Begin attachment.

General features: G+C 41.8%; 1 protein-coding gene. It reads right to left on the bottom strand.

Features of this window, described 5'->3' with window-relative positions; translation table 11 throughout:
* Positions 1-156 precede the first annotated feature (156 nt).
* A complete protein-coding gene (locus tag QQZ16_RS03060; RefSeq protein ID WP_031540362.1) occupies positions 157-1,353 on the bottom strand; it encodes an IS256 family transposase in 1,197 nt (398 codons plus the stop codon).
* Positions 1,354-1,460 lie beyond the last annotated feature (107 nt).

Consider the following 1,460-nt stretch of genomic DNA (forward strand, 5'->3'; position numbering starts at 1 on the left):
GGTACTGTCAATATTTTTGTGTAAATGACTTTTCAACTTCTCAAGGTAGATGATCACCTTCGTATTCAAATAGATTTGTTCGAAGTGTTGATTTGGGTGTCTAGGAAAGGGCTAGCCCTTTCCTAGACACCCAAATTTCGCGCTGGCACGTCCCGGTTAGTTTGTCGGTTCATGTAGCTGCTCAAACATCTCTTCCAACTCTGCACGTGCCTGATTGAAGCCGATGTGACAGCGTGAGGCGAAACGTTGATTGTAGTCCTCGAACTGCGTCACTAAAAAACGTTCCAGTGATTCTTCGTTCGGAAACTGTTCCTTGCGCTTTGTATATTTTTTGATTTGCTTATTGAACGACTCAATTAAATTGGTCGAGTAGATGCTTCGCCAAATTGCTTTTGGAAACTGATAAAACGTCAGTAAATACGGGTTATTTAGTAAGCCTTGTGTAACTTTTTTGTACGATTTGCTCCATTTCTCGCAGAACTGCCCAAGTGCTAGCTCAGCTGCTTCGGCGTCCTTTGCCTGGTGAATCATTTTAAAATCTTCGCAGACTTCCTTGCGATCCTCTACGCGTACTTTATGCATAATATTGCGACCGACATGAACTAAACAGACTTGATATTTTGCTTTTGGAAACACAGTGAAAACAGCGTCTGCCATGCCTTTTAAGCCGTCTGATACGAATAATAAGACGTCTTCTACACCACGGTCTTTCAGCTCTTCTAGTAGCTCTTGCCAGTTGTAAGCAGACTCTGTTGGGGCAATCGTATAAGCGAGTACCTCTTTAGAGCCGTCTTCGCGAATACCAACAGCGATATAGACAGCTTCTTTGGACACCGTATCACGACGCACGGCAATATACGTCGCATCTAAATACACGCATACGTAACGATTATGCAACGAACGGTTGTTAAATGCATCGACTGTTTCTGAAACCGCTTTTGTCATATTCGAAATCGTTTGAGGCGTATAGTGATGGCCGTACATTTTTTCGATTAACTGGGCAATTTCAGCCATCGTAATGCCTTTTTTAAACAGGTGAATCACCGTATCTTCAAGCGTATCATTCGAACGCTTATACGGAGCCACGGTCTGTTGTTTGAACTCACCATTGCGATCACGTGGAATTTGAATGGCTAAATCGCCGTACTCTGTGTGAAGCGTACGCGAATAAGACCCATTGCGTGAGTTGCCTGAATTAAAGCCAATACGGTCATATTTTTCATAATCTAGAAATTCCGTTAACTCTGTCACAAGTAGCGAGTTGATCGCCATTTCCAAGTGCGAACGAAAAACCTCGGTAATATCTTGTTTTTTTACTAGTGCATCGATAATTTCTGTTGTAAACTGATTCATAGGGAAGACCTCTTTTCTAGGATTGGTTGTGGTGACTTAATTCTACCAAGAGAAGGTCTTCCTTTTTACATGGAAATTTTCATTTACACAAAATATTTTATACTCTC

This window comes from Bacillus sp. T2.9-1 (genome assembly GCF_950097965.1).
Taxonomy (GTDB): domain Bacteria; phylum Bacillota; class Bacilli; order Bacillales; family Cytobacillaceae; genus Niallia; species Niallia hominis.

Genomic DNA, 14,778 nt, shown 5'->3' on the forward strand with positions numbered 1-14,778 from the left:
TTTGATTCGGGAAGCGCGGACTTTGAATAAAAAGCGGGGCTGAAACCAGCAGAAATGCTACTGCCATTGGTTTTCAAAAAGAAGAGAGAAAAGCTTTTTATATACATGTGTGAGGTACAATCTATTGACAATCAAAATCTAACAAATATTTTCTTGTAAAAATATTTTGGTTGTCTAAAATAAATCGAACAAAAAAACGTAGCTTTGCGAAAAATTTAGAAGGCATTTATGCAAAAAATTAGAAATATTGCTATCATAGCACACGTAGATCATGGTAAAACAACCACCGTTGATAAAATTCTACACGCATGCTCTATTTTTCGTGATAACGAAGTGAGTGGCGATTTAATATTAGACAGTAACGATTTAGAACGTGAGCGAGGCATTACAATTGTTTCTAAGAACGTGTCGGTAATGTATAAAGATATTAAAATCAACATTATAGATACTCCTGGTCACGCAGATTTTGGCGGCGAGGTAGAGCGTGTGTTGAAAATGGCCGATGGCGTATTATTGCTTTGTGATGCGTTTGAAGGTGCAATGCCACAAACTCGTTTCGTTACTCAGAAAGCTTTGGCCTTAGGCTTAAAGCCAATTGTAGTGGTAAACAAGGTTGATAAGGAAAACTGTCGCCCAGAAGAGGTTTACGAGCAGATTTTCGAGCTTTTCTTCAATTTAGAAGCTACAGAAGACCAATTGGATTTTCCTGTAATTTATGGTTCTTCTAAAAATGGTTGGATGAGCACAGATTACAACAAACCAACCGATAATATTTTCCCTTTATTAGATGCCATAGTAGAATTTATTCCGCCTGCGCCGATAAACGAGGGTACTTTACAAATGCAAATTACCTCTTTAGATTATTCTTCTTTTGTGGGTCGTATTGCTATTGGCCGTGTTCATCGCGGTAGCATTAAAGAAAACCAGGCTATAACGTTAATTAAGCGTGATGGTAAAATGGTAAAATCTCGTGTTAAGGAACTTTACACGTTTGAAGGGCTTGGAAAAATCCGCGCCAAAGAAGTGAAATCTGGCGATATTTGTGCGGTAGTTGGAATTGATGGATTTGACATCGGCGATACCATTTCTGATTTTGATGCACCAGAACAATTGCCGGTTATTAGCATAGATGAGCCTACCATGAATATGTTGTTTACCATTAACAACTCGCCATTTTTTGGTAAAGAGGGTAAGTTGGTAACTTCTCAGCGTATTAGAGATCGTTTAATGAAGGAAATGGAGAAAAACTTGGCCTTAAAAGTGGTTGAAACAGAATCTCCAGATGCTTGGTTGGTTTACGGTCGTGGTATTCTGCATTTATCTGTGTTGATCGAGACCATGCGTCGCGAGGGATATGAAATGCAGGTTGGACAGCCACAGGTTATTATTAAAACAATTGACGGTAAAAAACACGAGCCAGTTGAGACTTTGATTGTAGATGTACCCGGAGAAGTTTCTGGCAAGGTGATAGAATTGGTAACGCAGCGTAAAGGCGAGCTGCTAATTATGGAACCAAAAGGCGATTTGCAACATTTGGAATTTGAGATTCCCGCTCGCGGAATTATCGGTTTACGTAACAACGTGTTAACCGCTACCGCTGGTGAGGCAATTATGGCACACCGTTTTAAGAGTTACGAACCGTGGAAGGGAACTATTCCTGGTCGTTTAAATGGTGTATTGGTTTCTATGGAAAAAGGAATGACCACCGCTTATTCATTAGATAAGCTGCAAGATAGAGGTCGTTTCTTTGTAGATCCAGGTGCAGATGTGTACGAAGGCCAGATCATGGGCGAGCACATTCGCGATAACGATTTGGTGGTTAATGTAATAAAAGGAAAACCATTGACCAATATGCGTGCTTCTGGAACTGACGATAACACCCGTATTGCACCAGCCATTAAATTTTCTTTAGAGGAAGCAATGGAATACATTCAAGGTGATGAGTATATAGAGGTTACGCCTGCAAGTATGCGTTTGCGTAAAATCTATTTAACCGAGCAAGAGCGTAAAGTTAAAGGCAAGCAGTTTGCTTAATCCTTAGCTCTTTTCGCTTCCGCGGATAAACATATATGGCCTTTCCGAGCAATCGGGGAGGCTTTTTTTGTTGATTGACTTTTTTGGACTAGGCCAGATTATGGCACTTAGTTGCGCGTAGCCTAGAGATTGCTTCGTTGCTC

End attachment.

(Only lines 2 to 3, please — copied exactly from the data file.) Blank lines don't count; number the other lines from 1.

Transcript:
Features of this window, described 5'->3' with window-relative positions; translation table 11 throughout:
* Positions 1-156 precede the first annotated feature (156 nt).